England and Scotland are the oldest rivals in international football and they meet for the first time in 14 years at Wembley Stadium in the pick of Wednesday’s friendly games.
Bookmakers are reluctant to lay England, quoting the Three Lions at odds of around 1.44, but one really ought to be taking on Roy Hodgson’s team at such prices. England has failed to beat Ireland at home and Montenegro away in its last few matches and its 2-2 draw in Brazil reads better on paper than it does on the video. Brazil should have won by two or three goals in Rio de Janeiro rather than requiring a pretty late Paulinho strike to share the spoils.
England against football in football is similar to, say, New South Wales versus Queensland in rugby league. One gets the distinct impression that the historical underdog in both sporting contests – Scotland and Queensland – takes its clashes against it big brother much more seriously.
Only if England was playing Scotland in a competitive game such as a FIFA World Cup qualifier well into the British football season would odds of around 1.44 about the Three Lions have any appeal and even then one could probably find a similarly priced side on the coupon with a stronger claim. Taking place only three days out from the kick off of the English Premier League season, England manager Hodgson is under all sorts of pressure not to play his country’s star men for more than around 60 minutes of the derby match.
For example, Hodgson has reportedly promised Arsenal boss Arsene Wenger that he will not field Gunners midfielder Jack Wilshere for the full 90 minutes and the England chief would make Manchester United manager David Moyes look ridiculous if he played Wayne Rooney from start to finish after the Red Devils declared their striker unfit for the FA Community Shield game at Wembley Stadium just four days earlier.
With England off the punting menu, what is the best bet in the Auld Enemies encounter? Well, betting under 2.5 goals is one of the most attractive options in most international friendly games and, with bookmakers enabling punters to invest at odds of around 2.00, that is the play here.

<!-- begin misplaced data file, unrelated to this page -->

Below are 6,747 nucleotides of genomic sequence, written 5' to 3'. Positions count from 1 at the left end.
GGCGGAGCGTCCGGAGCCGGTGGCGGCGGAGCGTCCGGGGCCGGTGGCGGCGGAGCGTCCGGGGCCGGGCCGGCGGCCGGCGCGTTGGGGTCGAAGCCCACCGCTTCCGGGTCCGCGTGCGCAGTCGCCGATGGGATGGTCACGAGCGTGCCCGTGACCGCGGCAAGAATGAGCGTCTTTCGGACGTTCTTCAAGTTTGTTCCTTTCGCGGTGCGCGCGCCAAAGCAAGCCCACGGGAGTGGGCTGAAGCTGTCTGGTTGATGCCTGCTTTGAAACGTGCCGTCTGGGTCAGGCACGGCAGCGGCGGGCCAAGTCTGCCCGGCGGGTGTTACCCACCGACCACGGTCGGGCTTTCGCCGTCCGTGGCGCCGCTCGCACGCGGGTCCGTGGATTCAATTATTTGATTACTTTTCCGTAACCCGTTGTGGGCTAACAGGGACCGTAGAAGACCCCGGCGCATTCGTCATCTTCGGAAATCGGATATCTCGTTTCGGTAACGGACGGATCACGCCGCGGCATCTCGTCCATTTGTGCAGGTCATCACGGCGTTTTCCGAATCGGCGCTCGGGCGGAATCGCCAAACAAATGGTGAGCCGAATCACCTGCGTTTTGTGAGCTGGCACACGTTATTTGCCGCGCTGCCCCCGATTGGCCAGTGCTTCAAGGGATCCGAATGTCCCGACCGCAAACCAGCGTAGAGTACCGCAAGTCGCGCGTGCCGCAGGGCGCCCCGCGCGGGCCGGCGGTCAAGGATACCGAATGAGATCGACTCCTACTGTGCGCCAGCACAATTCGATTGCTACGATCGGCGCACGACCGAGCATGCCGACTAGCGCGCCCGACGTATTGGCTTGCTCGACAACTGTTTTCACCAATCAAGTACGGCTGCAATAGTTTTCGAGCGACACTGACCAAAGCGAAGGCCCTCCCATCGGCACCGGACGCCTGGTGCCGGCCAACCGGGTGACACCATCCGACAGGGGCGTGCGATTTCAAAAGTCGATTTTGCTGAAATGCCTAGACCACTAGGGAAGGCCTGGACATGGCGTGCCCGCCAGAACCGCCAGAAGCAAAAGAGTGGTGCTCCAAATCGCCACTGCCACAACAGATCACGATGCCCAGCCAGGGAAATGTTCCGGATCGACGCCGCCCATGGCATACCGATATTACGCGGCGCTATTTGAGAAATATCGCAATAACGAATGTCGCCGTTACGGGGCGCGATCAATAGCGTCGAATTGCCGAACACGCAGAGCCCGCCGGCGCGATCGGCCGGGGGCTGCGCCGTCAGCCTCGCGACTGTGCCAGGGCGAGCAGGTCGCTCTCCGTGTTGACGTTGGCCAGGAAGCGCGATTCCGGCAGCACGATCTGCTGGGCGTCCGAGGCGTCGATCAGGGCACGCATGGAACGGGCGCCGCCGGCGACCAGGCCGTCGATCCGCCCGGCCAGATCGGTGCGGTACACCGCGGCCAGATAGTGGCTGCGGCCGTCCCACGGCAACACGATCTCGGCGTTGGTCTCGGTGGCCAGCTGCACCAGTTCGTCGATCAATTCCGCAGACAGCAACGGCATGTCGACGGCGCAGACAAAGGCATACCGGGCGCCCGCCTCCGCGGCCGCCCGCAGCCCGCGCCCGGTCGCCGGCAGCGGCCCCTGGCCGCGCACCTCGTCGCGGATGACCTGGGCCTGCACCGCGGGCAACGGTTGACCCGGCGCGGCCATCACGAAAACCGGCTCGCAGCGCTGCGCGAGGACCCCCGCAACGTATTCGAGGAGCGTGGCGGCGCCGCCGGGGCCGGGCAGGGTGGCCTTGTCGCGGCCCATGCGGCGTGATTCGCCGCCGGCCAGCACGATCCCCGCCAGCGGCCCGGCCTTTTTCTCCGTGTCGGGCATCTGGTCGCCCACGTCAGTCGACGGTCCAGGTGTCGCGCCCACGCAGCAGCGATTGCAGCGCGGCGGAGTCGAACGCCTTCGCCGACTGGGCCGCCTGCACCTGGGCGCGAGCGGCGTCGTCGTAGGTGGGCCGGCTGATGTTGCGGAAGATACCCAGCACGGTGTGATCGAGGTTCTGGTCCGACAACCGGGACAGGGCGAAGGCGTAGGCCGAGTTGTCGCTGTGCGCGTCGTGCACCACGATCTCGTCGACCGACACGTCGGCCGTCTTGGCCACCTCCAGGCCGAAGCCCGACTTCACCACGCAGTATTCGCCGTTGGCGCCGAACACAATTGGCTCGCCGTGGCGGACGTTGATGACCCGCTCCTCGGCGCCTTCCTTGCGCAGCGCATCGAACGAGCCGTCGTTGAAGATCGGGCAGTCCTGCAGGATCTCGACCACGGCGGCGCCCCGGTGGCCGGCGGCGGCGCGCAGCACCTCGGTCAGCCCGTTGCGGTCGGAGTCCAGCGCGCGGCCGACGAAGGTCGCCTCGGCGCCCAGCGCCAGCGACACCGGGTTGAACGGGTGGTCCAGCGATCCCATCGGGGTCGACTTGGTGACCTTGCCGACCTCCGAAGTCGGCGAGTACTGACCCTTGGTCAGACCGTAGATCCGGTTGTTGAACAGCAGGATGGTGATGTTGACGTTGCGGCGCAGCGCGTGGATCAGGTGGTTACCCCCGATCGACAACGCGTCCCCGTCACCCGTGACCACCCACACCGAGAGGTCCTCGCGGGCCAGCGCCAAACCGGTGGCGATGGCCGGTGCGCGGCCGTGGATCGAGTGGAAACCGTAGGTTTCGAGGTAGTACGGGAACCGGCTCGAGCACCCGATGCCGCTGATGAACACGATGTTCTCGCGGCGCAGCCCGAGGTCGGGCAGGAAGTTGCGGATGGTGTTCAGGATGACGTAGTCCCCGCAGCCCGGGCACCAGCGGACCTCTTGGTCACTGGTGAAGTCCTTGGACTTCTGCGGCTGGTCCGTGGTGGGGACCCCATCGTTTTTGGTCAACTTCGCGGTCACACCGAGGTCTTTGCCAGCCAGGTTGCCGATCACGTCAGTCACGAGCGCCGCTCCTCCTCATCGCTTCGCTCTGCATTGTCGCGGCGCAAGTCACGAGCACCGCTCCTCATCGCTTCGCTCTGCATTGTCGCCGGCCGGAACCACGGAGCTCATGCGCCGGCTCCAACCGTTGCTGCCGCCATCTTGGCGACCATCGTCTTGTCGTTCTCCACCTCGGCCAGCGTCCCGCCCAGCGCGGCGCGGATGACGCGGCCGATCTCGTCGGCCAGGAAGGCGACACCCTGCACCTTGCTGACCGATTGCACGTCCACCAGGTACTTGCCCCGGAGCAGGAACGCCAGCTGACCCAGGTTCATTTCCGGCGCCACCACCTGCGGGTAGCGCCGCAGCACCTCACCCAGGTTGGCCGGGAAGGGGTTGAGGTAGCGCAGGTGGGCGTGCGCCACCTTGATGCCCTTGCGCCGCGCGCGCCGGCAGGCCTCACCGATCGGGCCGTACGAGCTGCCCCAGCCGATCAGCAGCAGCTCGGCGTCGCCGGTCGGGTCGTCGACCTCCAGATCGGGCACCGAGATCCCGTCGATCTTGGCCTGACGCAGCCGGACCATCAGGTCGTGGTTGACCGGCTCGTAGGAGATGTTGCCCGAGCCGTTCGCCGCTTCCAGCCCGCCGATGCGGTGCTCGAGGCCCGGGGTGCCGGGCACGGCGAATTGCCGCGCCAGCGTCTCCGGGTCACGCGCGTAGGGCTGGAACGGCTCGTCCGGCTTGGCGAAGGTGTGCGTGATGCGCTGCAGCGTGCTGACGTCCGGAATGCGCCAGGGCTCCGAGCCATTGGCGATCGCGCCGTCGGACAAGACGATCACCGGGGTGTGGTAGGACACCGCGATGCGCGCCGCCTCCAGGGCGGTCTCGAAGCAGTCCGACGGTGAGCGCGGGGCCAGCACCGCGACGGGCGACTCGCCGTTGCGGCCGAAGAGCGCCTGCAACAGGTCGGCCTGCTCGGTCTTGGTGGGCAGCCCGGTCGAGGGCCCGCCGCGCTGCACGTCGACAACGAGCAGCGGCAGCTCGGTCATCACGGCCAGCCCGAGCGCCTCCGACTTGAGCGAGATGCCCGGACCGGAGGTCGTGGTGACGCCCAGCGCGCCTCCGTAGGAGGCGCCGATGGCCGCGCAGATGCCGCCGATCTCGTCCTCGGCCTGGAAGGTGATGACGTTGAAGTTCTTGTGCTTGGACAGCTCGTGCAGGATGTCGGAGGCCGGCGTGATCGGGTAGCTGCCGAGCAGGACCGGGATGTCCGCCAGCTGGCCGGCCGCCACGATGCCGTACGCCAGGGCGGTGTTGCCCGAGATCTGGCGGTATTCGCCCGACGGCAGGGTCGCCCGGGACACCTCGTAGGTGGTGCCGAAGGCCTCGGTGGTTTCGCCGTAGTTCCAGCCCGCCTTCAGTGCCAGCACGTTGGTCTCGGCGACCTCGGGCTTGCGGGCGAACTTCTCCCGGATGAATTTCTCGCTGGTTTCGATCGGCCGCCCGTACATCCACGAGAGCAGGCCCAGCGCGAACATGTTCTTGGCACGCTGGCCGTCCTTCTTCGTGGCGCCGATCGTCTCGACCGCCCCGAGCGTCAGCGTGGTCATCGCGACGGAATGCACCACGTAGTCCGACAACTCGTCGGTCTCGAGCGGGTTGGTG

Each of the last six matches between England and Scotland – three competitive and three non-competitive – has produced fewer than three goals and that statistic becomes 12 out of 13 if one goes back to 1980, with the exception to the rule occurring in 1986 when the Three Lions beat the Tartan Army 2-1 at Wembley Stadium. Terry Butcher and Glen Hoddle scored for England before Graeme Souness converted a penalty kick.
If one excludes England’s games against football minnow San Marino, Three Lions home matches have gone under 2.5 goals six times out of the last eight and eight times out of the last 12. Scotland is an under team as well, with three of its last four away games being relatively low-scoring affairs. The exception was its 2-1 win in Luxembourg.
If one is looking for a more exciting exotic England versus Scotland bet, a punt on Theo Walcott opening the scoring may appeal at odds of around 8.00 with Bet365. Walcott is so quick that he could represent some countries in the men’s 100 metres at the current World Championships in Athletics. One of the things that Scotland’s probable starting line-up lacks is pace, particularly in defensive positions, so Hodgson favourite Walcott may be the biggest thorn in its side.
Walcott sustained a slight ankle injury during training for the match but Hodgson, in a clear sign that he rates the Arsenal forward highly, went out of his way to play down concerns that the lightning fast striker would not be an option. The beauty of first goal-scorer bets is that, if Walcott does not have a chance to score the first goal, bookmakers will refund all stakes placed on him.
In summary, bookmakers should be offering odds of around the 1.70 mark that England and Scotland combine for fewer than three goals so the 2.00 with Coral that is available stands out as an unusually decent bet on an international friendly match, while Walcott represents a bit of fun to score first.